Fray Fermin Francisco Lasuén, a Franciscan friar, founded the Mission of Santa Barbara, on December 4th, 1786, the feast day of Saint Barbara, a Christian Virgin at the beginning of the 4th Century, was martyred in Heliopolis, Syria, beheaded by her father, Dioscorus. When the ship that brought Fray Junipero Fray Junipero Serra and a group of Spanish Missionaries in December, 1749, was on the verge of sinking during a storm off the coast of Veracruz, they beseeched the intercession of Saint Barbara, and on December 4th, her Holiday, they arrived safely to port.
Santa Barbara was the first of 9 missions that the Franciscans would establish during a period from 1786 to 1798, during Fermin Francisco Lasuén's tenure as Mission President.
The Franciscans established the Mission of Santa Barbara in order to convert the local Chumash-Barbareno tribes to Christianity and to a more European model of life, in the Mission, with organized agriculture, orchards, granaries, cattle raising and orderly life "under the Mission bell".
Friar Fermin Francisco Lasuén was born in Spain, and came to New Spain in 1759.
Santa Barbara, in 1786, was the first Franciscan Mission in Alta California founded after the demise of Fray Junipero Serra in 1784.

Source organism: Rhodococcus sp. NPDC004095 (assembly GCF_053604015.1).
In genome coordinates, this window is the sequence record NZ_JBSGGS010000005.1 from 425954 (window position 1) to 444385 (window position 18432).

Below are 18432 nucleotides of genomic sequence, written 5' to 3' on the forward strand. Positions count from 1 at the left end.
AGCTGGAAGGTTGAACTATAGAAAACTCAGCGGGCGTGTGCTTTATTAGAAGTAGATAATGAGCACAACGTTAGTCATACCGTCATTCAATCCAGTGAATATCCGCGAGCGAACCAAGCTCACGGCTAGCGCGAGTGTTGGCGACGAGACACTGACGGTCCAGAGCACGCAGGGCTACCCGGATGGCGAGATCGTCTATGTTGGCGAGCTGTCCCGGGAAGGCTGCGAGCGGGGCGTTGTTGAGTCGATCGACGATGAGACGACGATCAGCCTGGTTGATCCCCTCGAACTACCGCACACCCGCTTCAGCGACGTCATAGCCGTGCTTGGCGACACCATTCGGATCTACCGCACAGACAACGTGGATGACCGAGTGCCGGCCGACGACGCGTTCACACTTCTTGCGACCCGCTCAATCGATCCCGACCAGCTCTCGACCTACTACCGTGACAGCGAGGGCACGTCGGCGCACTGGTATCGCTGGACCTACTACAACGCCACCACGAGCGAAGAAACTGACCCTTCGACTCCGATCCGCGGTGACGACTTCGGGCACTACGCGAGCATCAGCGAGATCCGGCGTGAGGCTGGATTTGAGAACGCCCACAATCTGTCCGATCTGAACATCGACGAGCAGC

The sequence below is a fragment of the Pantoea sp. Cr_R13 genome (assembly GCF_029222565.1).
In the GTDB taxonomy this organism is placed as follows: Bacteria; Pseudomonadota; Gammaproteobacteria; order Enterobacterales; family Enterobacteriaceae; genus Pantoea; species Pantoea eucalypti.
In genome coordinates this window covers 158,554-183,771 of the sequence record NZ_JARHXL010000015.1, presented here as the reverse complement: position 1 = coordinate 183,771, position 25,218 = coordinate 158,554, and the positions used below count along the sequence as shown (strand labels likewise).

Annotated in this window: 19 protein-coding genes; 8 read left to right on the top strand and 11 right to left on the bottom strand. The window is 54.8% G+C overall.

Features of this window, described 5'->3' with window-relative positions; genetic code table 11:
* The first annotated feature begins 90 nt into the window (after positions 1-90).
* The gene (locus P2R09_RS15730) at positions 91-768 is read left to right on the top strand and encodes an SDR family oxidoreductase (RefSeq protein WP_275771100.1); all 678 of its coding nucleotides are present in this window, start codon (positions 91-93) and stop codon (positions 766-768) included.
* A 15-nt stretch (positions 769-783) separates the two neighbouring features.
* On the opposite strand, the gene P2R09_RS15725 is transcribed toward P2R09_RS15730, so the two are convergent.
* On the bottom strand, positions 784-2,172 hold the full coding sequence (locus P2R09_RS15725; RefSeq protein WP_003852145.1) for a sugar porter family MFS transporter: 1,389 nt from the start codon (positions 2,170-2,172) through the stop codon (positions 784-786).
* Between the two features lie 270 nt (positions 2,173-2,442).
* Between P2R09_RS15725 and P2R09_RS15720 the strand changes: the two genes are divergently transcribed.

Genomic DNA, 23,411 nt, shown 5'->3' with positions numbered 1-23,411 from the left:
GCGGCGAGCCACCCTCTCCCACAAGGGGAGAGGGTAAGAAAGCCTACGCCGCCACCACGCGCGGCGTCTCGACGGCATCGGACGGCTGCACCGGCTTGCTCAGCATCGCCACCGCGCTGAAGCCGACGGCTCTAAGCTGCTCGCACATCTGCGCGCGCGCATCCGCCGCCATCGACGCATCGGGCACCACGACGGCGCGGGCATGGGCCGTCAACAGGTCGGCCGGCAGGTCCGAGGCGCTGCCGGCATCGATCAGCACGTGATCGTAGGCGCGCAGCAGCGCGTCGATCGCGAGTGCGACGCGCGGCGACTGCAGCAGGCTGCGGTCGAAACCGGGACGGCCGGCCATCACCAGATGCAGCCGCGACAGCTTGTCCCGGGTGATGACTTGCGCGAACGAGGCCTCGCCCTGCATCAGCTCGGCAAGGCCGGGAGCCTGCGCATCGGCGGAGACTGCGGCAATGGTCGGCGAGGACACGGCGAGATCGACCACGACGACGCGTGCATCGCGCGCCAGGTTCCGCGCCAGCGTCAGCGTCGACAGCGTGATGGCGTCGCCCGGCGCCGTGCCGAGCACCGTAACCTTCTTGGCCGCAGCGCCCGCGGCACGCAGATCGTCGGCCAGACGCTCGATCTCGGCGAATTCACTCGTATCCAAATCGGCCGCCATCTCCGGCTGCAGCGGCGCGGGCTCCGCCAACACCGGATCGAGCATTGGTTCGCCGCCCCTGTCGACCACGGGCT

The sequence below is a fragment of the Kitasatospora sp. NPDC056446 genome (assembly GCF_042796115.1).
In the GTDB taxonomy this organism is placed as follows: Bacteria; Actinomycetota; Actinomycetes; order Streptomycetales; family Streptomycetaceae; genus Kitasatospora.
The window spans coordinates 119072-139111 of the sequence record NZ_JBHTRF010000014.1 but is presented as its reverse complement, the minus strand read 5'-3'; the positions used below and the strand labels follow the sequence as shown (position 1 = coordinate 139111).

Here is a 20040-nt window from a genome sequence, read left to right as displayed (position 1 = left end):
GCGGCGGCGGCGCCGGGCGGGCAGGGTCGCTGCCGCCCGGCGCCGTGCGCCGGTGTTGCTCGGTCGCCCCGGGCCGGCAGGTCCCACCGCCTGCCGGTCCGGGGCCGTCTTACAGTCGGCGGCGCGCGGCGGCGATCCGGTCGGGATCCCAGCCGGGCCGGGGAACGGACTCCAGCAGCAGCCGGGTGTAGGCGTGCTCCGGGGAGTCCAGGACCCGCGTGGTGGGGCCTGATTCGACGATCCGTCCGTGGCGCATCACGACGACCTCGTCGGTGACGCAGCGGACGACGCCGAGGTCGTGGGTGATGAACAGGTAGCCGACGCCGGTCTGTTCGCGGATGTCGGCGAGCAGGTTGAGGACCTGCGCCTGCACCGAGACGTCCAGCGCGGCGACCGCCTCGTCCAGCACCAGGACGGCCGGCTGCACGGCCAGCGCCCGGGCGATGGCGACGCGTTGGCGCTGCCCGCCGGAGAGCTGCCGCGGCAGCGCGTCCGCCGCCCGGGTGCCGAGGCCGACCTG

Californians frequently refer to the Santa Barbara Mission as the "Queen of the Missions", alluding quite probably in part to the beauty of the buildings as well as the natural surroundings.
If you think that here you are seeing the Santa Barbara Mission just as Fray Fermin Lasuén built it, you are in for a disappointment. What you see here is a beautiful fountain, finished in 1808, well after Fray Fermin's death.
The Church built three times with adobe brick, from 1786 up into the first decade of the 19th Century, only to be destroyed in the 1812 earthquake. So the church behind me, was dedicated in 1820, ironically the year that this territory, the Alta California of New Spain, no longer belonged to Spain. This is not the only difference. If you take a close look at the façade, you will realize that it has incorporated some of the "neo-classical" style that became popular in Mexico City during the last years of the 18th century, substituting the baroque style more common in the earlier Missions.
Mission Santa Barbara was hit again by a devastating earthquake again on June 29th, 1925, with severe damage not only in the monastery, but in the Church as well, especially to both domes of the bell towers.
Here is washing basin used by the community to wash their clothes, and possibly the linens used in the celebration of the Liturgy.
Washing clothes was a predominantly female activity in the 18th and 19th centuries, both in Europe as in New Spain, an activity in which women would gather together and talk with their friends, and probably partake in a good deal of local gossip. So many times when I travel with my family, especially in the southern regions of what now is Mexico, we drive over bridges, and along the river beds, we see women partaking even today in this routine of clothes washing in the river, which might even conceivably have origins in the customs of the Mesoamerican peoples.